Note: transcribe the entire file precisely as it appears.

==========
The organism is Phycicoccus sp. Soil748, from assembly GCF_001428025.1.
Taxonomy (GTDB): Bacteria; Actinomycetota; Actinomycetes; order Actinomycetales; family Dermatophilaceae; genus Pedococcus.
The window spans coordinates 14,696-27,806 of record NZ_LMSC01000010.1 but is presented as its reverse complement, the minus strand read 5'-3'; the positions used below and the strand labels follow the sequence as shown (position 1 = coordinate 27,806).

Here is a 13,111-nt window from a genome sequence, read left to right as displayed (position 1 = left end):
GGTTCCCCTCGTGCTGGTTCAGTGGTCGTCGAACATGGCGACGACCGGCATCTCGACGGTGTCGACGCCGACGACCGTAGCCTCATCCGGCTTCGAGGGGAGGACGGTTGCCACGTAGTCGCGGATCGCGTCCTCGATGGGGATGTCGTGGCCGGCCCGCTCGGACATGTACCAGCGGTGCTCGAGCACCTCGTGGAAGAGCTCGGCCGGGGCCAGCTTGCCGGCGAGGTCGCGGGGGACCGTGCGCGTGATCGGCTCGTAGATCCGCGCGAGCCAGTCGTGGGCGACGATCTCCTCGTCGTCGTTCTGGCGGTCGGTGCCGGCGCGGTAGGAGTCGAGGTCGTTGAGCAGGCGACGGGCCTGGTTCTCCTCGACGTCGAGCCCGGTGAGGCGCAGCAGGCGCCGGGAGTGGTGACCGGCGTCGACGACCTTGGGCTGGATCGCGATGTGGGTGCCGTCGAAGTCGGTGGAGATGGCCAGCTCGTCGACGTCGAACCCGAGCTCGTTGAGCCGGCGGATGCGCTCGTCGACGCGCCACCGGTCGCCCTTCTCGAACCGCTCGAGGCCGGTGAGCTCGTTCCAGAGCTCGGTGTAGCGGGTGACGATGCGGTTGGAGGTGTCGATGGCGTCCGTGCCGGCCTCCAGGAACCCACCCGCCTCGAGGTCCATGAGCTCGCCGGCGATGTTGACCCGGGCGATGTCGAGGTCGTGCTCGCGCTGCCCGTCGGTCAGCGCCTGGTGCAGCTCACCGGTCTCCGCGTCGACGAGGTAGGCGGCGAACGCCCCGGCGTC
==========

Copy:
The organism is Phycicoccus sp. Soil748, from assembly GCF_001428025.1.
Taxonomy (GTDB): Bacteria; Actinomycetota; Actinomycetes; order Actinomycetales; family Dermatophilaceae; genus Pedococcus.
The window spans coordinates 14,696-27,806 of record NZ_LMSC01000010.1 but is presented as its reverse complement, the minus strand read 5'-3'; the positions used below and the strand labels follow the sequence as shown (position 1 = coordinate 27,806).

Here is a 13,111-nt window from a genome sequence, read left to right as displayed (position 1 = left end):
GGTTCCCCTCGTGCTGGTTCAGTGGTCGTCGAACATGGCGACGACCGGCATCTCGACGGTGTCGACGCCGACGACCGTAGCCTCATCCGGCTTCGAGGGGAGGACGGTTGCCACGTAGTCGCGGATCGCGTCCTCGATGGGGATGTCGTGGCCGGCCCGCTCGGACATGTACCAGCGGTGCTCGAGCACCTCGTGGAAGAGCTCGGCCGGGGCCAGCTTGCCGGCGAGGTCGCGGGGGACCGTGCGCGTGATCGGCTCGTAGATCCGCGCGAGCCAGTCGTGGGCGACGATCTCCTCGTCGTCGTTCTGGCGGTCGGTGCCGGCGCGGTAGGAGTCGAGGTCGTTGAGCAGGCGACGGGCCTGGTTCTCCTCGACGTCGAGCCCGGTGAGGCGCAGCAGGCGCCGGGAGTGGTGACCGGCGTCGACGACCTTGGGCTGGATCGCGATGTGGGTGCCGTCGAAGTCGGTGGAGATGGCCAGCTCGTCGACGTCGAACCCGAGCTCGTTGAGCCGGCGGATGCGCTCGTCGACGCGCCACCGGTCGCCCTTCTCGAACCGCTCGAGGCCGGTGAGCTCGTTCCAGAGCTCGGTGTAGCGGGTGACGATGCGGTTGGAGGTGTCGATGGCGTCCGTGCCGGCCTCCAGGAACCCACCCGCCTCGAGGTCCATGAGCTCGCCGGCGATGTTGACCCGGGCGATGTCGAGGTCGTGCTCGCGCTGCCCGTCGGTCAGCGCCTGGTGCAGCTCACCGGTCTCCGCGTCGACGAGGTAGGCGGCGAACGCCCCGGCGTC